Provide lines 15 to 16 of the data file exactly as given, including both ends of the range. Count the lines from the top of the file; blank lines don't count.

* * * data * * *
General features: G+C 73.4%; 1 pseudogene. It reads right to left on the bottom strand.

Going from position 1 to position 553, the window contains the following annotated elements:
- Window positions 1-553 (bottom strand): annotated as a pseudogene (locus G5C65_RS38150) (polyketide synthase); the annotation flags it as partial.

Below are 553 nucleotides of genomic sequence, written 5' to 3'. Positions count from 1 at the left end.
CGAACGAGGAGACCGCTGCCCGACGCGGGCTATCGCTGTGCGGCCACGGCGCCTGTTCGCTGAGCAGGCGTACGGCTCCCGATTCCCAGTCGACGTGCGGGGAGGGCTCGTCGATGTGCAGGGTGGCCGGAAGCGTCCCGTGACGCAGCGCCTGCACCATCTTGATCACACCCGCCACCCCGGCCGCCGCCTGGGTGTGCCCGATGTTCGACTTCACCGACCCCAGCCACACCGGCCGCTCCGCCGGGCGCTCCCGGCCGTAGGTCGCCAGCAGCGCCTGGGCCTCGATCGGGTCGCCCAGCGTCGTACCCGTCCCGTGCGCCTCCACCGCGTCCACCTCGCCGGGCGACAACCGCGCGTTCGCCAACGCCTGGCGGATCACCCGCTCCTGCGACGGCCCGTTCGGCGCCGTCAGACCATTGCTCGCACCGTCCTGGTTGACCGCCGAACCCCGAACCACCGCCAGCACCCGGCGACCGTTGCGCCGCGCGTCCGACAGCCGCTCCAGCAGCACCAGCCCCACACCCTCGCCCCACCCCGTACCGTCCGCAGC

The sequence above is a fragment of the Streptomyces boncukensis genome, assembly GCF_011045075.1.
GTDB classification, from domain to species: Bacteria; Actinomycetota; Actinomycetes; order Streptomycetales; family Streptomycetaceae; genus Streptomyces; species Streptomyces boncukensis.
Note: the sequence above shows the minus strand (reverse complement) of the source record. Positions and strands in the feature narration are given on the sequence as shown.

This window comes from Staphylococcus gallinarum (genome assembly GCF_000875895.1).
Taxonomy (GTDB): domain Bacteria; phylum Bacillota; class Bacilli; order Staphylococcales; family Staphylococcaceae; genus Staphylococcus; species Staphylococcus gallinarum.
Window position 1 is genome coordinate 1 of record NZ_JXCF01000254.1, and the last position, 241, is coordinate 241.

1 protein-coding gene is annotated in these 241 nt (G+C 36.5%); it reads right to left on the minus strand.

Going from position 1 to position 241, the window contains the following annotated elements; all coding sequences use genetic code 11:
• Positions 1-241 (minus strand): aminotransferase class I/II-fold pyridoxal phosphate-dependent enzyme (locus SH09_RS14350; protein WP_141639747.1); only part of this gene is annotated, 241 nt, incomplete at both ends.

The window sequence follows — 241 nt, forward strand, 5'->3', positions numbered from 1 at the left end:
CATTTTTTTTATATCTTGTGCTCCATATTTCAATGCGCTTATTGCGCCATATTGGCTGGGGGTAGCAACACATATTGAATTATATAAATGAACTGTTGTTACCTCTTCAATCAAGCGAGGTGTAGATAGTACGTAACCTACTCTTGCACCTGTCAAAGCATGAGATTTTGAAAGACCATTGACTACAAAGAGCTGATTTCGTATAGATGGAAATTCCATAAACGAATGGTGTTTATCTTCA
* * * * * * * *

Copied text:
The window sequence follows — 241 nt, forward strand, 5'->3', positions numbered from 1 at the left end:
CATTTTTTTTATATCTTGTGCTCCATATTTCAATGCGCTTATTGCGCCATATTGGCTGGGGGTAGCAACACATATTGAATTATATAAATGAACTGTTGTTACCTCTTCAATCAAGCGAGGTGTAGATAGTACGTAACCTACTCTTGCACCTGTCAAAGCATGAGATTTTGAAAGACCATTGACTACAAAGAGCTGATTTCGTATAGATGGAAATTCCATAAACGAATGGTGTTTATCTTCA